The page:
10a reasonable and timely path to citizenship for undocumented
11immigrants living and working in the United States already. It
12should includebegin delete health andend delete comprehensive background checks, and
13require demonstrated proficiency in English and payment of all
14current and back taxes, and should have the flexibility to respond
15to emerging business trends; and

16WHEREAS, The Migration Policy Institute, a nonpartisan
17research group in Washington, D.C., estimated that in 2012 the
18federal government spent $18 billion on immigration enforcement
19and that the number of United States Border Patrol agents has
20doubled since 2004; and

21WHEREAS, Increased enforcement has given the federal
22government the ability to prioritize the deportation of lawbreakers
23and dangerous individuals and to ensure our border’s security.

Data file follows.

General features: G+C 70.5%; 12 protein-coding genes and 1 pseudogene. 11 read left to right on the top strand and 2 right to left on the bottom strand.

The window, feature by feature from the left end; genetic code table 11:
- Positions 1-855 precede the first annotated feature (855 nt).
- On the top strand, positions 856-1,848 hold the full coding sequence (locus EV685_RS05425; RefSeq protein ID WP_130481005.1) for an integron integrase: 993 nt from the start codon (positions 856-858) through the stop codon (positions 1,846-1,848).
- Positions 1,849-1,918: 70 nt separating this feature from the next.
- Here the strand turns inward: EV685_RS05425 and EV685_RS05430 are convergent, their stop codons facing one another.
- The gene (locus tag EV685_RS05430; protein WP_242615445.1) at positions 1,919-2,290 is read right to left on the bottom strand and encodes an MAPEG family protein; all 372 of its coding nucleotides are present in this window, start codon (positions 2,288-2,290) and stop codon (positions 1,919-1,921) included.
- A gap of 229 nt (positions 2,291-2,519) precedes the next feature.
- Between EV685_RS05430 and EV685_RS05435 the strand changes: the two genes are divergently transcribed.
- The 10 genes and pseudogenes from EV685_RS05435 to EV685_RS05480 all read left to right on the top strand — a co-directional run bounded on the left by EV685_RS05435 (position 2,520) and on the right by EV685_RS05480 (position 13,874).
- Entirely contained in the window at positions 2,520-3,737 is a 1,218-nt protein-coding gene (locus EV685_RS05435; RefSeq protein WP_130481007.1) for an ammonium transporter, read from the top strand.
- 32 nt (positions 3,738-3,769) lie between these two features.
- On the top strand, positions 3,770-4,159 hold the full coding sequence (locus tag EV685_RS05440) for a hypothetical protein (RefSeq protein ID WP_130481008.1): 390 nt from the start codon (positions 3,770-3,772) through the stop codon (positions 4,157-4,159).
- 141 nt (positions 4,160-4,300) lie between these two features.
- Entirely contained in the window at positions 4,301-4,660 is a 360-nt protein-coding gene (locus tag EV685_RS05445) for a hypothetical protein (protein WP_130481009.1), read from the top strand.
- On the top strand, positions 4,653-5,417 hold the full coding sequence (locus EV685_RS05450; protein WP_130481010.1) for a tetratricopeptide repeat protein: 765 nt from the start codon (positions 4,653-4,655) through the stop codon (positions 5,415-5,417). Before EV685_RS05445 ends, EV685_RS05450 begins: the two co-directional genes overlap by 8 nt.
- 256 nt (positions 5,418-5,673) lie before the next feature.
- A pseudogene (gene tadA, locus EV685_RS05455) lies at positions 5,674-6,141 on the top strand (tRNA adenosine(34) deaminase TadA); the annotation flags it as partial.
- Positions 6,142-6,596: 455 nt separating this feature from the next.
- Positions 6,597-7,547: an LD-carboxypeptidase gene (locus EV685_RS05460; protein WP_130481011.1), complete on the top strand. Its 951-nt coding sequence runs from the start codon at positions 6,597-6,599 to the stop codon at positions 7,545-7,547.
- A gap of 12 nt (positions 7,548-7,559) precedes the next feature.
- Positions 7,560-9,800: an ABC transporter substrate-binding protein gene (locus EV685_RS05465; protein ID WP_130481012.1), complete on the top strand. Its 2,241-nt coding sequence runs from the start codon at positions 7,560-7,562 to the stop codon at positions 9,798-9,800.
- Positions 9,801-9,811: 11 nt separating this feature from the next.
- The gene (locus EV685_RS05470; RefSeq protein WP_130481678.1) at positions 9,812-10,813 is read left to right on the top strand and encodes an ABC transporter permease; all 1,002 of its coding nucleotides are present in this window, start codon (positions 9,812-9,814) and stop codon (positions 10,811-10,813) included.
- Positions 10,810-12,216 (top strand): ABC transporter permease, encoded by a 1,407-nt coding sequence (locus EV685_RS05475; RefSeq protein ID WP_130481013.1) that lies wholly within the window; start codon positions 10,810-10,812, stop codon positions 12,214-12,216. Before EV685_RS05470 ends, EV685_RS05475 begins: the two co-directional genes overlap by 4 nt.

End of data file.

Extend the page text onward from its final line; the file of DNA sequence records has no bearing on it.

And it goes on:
24Nevertheless, this enforcement should not be done in an inhumane
25way; and

26WHEREAS, Immigration enforcement should continue to focus
27on criminals, not on hardworking immigrant families, and not at
28the expense of efficient trade with two of our top three economic
29partners; and

30WHEREAS, The United States loses large numbers of necessary,
31highly skilled workers due to the lengthy and complicated
32processes currently in place to get or keep a legal residency option;

34WHEREAS, Reform should also include an expedited process
35for those residing abroad and applying for legal visas. Additionally,